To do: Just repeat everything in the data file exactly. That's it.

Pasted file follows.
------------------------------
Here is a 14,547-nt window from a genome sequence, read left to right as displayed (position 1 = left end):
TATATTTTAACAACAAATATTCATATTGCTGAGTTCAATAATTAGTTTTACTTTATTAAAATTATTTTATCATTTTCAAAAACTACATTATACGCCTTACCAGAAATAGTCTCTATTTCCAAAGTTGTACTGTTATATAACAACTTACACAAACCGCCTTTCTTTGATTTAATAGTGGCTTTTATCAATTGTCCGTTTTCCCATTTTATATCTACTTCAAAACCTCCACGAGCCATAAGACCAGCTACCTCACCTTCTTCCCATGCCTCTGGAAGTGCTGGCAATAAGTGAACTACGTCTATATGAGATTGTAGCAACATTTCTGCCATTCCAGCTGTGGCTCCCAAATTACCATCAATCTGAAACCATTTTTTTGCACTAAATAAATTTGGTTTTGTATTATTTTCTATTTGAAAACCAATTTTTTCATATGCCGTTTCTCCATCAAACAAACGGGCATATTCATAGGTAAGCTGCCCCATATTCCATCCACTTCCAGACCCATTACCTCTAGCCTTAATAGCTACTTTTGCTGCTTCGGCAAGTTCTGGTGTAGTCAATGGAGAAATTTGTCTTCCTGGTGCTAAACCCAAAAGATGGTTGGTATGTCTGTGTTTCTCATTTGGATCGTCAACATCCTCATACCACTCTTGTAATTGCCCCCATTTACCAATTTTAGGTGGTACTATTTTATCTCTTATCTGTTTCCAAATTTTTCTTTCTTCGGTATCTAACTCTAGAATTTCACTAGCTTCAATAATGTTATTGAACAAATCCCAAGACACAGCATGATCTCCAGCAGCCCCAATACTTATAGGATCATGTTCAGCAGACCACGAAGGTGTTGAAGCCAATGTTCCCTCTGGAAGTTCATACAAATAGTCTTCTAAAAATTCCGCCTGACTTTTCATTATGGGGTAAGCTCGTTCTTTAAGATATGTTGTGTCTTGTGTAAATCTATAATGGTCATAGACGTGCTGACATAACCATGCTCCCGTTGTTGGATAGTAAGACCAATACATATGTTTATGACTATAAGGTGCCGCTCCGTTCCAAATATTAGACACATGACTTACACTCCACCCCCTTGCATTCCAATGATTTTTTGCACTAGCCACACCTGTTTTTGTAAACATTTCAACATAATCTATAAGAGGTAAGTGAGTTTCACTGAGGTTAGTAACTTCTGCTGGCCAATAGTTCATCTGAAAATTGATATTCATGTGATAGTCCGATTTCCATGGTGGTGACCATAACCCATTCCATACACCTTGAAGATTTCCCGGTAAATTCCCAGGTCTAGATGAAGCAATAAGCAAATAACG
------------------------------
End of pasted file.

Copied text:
Here is a 14,547-nt window from a genome sequence, read left to right as displayed (position 1 = left end):
TATATTTTAACAACAAATATTCATATTGCTGAGTTCAATAATTAGTTTTACTTTATTAAAATTATTTTATCATTTTCAAAAACTACATTATACGCCTTACCAGAAATAGTCTCTATTTCCAAAGTTGTACTGTTATATAACAACTTACACAAACCGCCTTTCTTTGATTTAATAGTGGCTTTTATCAATTGTCCGTTTTCCCATTTTATATCTACTTCAAAACCTCCACGAGCCATAAGACCAGCTACCTCACCTTCTTCCCATGCCTCTGGAAGTGCTGGCAATAAGTGAACTACGTCTATATGAGATTGTAGCAACATTTCTGCCATTCCAGCTGTGGCTCCCAAATTACCATCAATCTGAAACCATTTTTTTGCACTAAATAAATTTGGTTTTGTATTATTTTCTATTTGAAAACCAATTTTTTCATATGCCGTTTCTCCATCAAACAAACGGGCATATTCATAGGTAAGCTGCCCCATATTCCATCCACTTCCAGACCCATTACCTCTAGCCTTAATAGCTACTTTTGCTGCTTCGGCAAGTTCTGGTGTAGTCAATGGAGAAATTTGTCTTCCTGGTGCTAAACCCAAAAGATGGTTGGTATGTCTGTGTTTCTCATTTGGATCGTCAACATCCTCATACCACTCTTGTAATTGCCCCCATTTACCAATTTTAGGTGGTACTATTTTATCTCTTATCTGTTTCCAAATTTTTCTTTCTTCGGTATCTAACTCTAGAATTTCACTAGCTTCAATAATGTTATTGAACAAATCCCAAGACACAGCATGATCTCCAGCAGCCCCAATACTTATAGGATCATGTTCAGCAGACCACGAAGGTGTTGAAGCCAATGTTCCCTCTGGAAGTTCATACAAATAGTCTTCTAAAAATTCCGCCTGACTTTTCATTATGGGGTAAGCTCGTTCTTTAAGATATGTTGTGTCTTGTGTAAATCTATAATGGTCATAGACGTGCTGACATAACCATGCTCCCGTTGTTGGATAGTAAGACCAATACATATGTTTATGACTATAAGGTGCCGCTCCGTTCCAAATATTAGACACATGACTTACACTCCACCCCCTTGCATTCCAATGATTTTTTGCACTAGCCACACCTGTTTTTGTAAACATTTCAACATAATCTATAAGAGGTAAGTGAGTTTCACTGAGGTTAGTAACTTCTGCTGGCCAATAGTTCATCTGAAAATTGATATTCATGTGATAGTCCGATTTCCATGGTGGTGACCATAACCCATTCCATACACCTTGAAGATTTCCCGGTAAATTCCCAGGTCTAGATGAAGCAATAAGCAAATAACG